Whether you’re redesigning your existing website or starting from scratch with a new business or new domain, high quality web design has the potential to really increase your business’s sales. Regardless of whether your business sells products online or promotes your service, web design has the power to determine whether or not someone becomes a customer.

A website is one of the most important marketing tools for a business and is arguably the most important when it comes to digital marketing. It is the shop window to your business. Just as you would carefully consider your bricks and mortar shop’s frontage and window display, if you have the potential to make sales using a website (whether it’s an ecommerce business or it is service-based), it’s essential you consider your website design. It has a huge part to play in a customer’s decision making, whether they know it or not.

Effective website design is to do with high-performing content and brilliant user experience (UX). Combining these with a compelling homepage that has appealing design elements will attract more customers, ensure your customers spend longer on your website and improve sales. A website presents many different conversion opportunities and it’s your website designer’s job to make this as appealing as possible.

There are many design elements that can increase website sales, I’ve outlined the two main reasons.

1. Good web design keeps your customers on your website

A well-designed website will display your brilliant content in an appealing and enticing way to your potential customer, encouraging them to click through to the pages that you want them to visit. User experience (UX) is one of the most important elements of web design and is what will encourage your customer to stay on your website for longer. If a well-advertised blog post or image catches their attention, they’re more likely to keep clicking.

With this in mind, it’s important to consider ‘bounce rate’, which is the rate at which someone visits a single page on your website and does nothing on the page before leaving. According to SEM Rush, on average, 41% to 55% of website visitors will click off your website before clicking elsewhere on your site. Which means you’ve got to do a lot of work to keep your customers engaged.

Try mapping out your customer journey. Start with what they see when they first click on the homepage and go through what content they’re going to see and what information they might need in order to make a sale. Consider it like you would a traditional sales funnel. What information do you want to direct your user’s attention to? Where do you want your user’s eye to go first? This journey will help inform the design of the website.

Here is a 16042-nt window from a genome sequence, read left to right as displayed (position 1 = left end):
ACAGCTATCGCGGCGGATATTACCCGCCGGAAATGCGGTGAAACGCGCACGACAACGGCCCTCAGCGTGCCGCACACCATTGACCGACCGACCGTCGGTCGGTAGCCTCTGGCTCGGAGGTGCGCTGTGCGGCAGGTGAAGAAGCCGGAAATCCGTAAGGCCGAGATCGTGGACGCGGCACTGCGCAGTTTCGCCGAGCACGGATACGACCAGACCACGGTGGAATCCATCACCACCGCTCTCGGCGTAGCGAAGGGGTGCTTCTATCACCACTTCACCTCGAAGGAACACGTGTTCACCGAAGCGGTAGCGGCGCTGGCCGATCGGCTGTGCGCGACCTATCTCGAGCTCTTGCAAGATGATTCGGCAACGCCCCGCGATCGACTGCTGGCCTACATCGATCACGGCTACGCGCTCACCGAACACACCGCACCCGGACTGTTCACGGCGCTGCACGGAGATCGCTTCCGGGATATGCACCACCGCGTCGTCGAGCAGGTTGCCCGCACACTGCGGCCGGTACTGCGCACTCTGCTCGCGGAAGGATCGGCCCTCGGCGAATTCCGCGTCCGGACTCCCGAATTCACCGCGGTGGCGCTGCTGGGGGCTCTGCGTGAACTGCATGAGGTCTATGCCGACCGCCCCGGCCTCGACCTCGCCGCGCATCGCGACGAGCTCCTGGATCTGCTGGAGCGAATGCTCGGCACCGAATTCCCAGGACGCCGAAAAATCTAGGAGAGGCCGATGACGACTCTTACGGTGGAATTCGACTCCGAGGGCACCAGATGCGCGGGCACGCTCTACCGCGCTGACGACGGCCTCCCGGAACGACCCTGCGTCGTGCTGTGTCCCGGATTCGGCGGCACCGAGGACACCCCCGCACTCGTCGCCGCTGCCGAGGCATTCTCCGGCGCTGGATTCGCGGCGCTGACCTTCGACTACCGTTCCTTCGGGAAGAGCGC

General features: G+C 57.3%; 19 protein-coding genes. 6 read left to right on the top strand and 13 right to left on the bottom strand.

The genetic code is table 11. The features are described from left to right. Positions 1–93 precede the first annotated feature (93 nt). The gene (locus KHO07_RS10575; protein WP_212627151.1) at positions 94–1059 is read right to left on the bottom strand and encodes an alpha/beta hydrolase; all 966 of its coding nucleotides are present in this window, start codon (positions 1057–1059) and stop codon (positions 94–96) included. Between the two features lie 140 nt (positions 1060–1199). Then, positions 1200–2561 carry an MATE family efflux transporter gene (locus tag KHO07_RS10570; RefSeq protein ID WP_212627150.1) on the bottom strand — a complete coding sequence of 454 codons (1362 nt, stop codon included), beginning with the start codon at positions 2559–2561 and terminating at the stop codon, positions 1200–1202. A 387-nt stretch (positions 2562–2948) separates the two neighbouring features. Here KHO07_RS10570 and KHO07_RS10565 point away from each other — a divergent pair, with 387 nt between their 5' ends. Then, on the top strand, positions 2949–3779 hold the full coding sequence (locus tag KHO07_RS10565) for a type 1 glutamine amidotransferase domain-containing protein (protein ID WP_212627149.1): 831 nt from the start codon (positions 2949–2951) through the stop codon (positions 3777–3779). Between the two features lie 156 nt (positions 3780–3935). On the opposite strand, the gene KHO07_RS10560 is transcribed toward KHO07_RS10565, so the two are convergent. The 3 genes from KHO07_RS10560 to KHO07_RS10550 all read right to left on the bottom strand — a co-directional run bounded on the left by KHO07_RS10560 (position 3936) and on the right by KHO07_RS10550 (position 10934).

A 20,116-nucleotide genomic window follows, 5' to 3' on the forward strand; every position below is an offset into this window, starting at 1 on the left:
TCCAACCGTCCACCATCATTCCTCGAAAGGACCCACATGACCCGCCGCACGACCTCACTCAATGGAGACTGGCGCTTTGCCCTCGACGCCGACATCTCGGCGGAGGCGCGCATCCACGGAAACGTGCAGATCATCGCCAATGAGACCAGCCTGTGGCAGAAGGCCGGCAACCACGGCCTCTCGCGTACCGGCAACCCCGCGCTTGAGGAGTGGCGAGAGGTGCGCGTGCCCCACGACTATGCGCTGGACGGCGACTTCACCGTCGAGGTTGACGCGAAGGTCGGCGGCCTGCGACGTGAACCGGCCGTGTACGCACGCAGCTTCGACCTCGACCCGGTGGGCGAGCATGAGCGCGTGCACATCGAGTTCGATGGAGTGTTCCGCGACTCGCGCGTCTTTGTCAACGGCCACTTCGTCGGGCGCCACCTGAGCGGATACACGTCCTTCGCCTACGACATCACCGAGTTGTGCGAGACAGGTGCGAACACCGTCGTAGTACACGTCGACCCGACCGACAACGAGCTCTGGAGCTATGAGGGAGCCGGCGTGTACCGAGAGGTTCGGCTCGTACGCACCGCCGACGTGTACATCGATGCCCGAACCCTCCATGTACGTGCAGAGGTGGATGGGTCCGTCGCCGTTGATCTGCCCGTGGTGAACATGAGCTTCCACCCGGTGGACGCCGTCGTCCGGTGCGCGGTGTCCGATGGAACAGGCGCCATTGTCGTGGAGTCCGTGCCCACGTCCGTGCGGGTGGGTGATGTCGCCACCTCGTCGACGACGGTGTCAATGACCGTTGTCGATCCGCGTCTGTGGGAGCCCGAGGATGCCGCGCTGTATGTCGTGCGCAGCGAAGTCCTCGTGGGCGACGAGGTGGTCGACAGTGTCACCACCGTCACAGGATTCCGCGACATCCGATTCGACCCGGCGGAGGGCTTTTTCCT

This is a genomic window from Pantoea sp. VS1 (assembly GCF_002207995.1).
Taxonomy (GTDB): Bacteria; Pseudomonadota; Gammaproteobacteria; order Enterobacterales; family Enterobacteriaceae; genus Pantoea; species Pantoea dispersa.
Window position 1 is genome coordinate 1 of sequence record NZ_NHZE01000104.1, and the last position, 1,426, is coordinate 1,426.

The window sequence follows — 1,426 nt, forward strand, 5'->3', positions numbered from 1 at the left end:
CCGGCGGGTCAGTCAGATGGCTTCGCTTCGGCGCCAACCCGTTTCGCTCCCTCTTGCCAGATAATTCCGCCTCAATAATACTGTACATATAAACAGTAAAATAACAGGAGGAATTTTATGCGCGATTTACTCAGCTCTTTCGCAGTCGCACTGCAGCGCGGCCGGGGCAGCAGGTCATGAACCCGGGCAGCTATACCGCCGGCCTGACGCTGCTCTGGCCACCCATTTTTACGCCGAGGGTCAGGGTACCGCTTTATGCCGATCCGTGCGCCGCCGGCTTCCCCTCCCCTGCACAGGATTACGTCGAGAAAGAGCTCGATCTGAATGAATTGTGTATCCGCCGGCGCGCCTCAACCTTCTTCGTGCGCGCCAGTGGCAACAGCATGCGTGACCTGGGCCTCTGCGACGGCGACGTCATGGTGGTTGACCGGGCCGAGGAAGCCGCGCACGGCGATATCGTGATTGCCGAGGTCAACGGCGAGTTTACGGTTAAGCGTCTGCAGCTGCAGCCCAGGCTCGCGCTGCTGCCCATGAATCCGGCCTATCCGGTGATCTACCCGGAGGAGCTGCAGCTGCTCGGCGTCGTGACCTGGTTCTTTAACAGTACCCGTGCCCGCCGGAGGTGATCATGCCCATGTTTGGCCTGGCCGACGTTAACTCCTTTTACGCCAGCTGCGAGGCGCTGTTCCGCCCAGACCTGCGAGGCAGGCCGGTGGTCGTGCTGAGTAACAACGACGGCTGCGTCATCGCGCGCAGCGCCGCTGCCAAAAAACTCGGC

2. Helping to build your business’s brand and tell your story

Web design enables you to show your customers what your business is all about – its beliefs, its values and what makes it stand out from the crowd. A customer should be able to identify exactly what your business does by the first few seconds of visiting the homepage.

Brand colours and typography, clear sections on sustainability, beautiful photography of issues that matter to you and your customers, a blog that tells the story of your business’s daily life – it all needs to be carefully designed with your customer in mind. What do they care about and how will your website interest them? If a customer is on board with your brand’s beliefs, they are more likely to literally ‘buy into’ your business.

Good website design makes your website and, in turn, your business, seem more credible to your customer. Your main services or product categories need to be clear and easily identifiable and the design of your website will help you do this. Consider the typography, font colour, size and positioning of your key messages.

What website design elements will increase sales?

1. A clean and modern website

This will ensure your customer feels safe and comfortable whilst browsing. Keep it simple and clutter-free, so it seems more professional. This kind of design tells the customer you are considerate and careful when it comes to their needs and it is unlikely to detract from making a purchase or inquiry.

2. Your brand’s colour palette

A unified on-brand colour palette will make your website on-brand – you don’t want to confuse a customer who has been in your shop or seen your flyers by making them think they’ve clicked onto the wrong website. The colours you choose for your website need to match your logo, marketing literature and any physical premises you might have.

3. Responsive mobile-friendly websites

Responsive web design means your website can adapt to different devices. A lot of people no longer own laptops or computers and browse the web solely on their phone or tablet, so your website must adapt to these smaller screen sizes. Mobile sites should be intuitive and easy to navigate.